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Authors: KM Rockwood

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BOOK: Buried Biker
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“Well, no, you really don’t. But I’m not gonna snitch.”

“These guys, they been boosting cars.”

“You been boosting them, too?”

“No. I just been locating them.”

“Locating? What do you mean?”

“Going around and finding cars like they got on their list. Mostly late-model luxury types. When I find one, I call this number and give its location. They give me ten bucks for each one I call in. And fifty if it works out.”

“If what works out?”

He looked at me like I was dense. “If they boost it.”

“That’s not much money for the risks you been taking.”

“Not much risk. I don’t
do
nothing but call this number. And they gave me a cell phone.”

“You ever heard of conspiracy charges?”

“I’ve
heard
of them. But I’m not real sure what they are.”

“They’re when you’re part of a criminal operation but don’t necessarily do much. Like calling in the location of a car that’s then stolen. You have any idea what the penalties for conspiracy are?”

“No.”

“Same as for whatever crime they’re conspiracy to. In this case, grand theft auto. Or even carjacking.”

He sat for a minute, not saying anything.

“And you get involved with some pretty nasty characters. Who’ll beat you up as soon as look at you,” I added.

“Yeah. I think I got that part figured out. But it’s easy money. And most of them are making a lot more than I did. It’s a profitable scheme.”

“Are those the guys who beat you up?”

“Well, that’s some of them.”

“Look where the ‘profitable scheme’s got them. Locked up.”

We heard the door from the hallway into the cellblock slide open. Boot steps echoed as a CO strode down the row of cells. I could hear the faint jangle of his keys. I lay there, waiting for him to pass by. He stopped at our door.

“Jesse Damon?”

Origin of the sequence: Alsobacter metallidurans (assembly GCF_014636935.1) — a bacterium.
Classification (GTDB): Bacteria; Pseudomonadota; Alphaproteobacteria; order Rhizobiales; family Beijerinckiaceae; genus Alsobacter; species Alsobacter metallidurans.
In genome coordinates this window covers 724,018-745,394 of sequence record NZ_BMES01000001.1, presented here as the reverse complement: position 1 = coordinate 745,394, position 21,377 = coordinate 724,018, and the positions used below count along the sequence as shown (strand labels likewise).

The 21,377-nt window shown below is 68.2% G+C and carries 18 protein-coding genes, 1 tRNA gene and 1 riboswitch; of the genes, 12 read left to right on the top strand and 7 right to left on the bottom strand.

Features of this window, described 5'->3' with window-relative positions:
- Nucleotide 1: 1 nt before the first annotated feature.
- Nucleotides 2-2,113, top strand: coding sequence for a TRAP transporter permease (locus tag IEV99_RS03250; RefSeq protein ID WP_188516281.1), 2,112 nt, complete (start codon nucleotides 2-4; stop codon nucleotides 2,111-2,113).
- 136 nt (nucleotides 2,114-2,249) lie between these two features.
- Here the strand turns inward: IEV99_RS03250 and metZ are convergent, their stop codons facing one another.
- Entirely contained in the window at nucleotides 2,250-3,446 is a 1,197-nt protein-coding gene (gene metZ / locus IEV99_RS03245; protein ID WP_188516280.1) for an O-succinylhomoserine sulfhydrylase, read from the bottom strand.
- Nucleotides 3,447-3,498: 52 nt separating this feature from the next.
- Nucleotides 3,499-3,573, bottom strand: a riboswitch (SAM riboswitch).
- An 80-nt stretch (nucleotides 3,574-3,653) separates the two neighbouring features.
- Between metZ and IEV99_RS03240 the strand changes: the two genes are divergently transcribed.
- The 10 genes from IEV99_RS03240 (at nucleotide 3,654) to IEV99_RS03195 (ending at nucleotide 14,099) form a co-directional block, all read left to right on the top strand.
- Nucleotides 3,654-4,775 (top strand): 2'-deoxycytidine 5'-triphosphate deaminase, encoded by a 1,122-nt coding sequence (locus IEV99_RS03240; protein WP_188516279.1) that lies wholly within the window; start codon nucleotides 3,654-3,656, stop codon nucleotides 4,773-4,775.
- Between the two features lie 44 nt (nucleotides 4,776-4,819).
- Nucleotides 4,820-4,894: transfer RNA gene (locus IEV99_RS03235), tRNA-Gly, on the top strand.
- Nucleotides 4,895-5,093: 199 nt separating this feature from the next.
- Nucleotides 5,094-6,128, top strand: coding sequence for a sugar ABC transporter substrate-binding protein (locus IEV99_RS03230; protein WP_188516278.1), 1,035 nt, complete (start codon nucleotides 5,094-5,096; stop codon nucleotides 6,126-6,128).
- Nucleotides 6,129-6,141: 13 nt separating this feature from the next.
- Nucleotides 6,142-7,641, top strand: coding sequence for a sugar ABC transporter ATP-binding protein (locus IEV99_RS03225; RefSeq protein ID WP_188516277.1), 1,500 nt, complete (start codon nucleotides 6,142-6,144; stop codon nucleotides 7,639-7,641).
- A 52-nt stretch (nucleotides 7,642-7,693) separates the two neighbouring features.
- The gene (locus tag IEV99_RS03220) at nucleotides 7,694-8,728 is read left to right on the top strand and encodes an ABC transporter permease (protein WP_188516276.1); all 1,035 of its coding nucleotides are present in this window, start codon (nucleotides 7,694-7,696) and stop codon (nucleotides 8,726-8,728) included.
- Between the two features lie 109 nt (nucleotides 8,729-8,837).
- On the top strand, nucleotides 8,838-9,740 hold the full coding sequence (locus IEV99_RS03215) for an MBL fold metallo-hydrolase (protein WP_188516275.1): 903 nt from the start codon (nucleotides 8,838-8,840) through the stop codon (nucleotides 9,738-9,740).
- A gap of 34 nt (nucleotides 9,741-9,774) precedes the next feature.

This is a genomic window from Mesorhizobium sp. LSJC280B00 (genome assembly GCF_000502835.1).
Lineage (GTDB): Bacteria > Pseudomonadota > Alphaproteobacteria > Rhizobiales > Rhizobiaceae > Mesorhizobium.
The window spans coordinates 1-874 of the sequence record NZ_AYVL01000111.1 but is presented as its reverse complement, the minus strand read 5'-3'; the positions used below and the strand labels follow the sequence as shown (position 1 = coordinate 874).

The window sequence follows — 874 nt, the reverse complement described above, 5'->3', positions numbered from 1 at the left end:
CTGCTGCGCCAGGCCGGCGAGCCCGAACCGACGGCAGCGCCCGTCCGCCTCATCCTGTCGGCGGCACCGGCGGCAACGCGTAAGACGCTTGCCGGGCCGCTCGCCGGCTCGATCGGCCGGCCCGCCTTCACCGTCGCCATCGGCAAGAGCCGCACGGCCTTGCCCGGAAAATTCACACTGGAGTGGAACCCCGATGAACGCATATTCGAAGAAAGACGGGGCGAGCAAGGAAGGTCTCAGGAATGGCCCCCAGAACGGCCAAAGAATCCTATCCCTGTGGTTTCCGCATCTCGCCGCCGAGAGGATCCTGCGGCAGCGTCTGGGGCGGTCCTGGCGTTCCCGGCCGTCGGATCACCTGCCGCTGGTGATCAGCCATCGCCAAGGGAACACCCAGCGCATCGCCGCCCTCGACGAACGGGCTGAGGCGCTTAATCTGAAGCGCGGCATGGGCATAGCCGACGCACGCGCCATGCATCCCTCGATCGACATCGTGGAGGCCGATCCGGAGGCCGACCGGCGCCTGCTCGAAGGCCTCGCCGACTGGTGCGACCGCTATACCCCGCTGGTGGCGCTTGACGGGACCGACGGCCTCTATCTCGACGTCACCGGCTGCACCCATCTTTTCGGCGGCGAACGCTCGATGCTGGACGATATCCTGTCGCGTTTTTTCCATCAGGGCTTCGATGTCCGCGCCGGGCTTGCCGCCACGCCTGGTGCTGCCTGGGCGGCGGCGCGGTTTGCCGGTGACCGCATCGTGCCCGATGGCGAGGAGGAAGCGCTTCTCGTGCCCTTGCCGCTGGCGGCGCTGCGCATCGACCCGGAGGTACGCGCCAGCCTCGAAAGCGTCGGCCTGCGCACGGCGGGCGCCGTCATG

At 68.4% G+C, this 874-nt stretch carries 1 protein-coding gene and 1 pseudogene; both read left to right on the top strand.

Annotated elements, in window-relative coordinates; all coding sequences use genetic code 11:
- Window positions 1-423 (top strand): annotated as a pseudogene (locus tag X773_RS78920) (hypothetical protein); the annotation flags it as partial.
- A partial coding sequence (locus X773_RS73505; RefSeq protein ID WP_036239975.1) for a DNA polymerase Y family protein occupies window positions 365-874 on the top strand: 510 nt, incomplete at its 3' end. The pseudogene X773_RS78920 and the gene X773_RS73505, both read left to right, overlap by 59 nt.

Shaking my head to clear the cobwebs, I scrambled down from the bunk and went to the door. A CO stood there, papers in one hand and his radio in the other.

“Yes, sir?” I said.

“Pop the door on K-14,” he said into the radio.

The door slid open. I stood there waiting to be told what to do.

“Someone to see you.”

I stepped out of the cell. The door closed behind me. Willis sat on his bunk and stared at us. “Visitor?” he asked.

“Not likely,” I said. “Especially on a Sunday morning.”

“You got your ID?” the CO asked.

I showed him the plastic bracelet on my wrist. He tried to tug it off, but it didn’t come. Frowning, he lifted my hand and read the information, checking it against the paper, and looked at the tiny photograph then up at my face. He glanced at Willis. “You both so beat up, it’s hard to tell who’s who.”

He stepped back and let me precede him out to the door from the housing unit to the hallway, where he radioed a request to have it opened. Then he gestured down the hallway toward the front of the jail.

I shuffled on ahead of him, trying to keep the shower shoes from falling off and the legs of the jumpsuit from trailing on the floor. We got to a door again—was it the same attorney visitation room I’d been in last night?—and he radioed for that to be opened.

It was the same room. And Montgomery was inside, this time dressed in a grey pinstripe suit with a pale pink shirt and a striped tie. He shook his head when he saw me.

“You look rough. Not bad enough your face is all bruised up. You could fit another inmate or two in that jumpsuit with you and still be able to snap it.”

I grinned. “Yeah. I guess they don’t want to worry that the jumpsuits are gonna be too small for anybody they get in after the laundry room’s shut at night.”

“Well, by the size of that thing, I think they’ve got that covered.” He sat on the edge of the table. “A few things I want you to tell me.”

I felt my stomach churn. “About Kelly?”

“Yeah. And about the people she hangs with.”

“I don’t know who she hangs with. Apart from me. And that hasn’t been much lately.”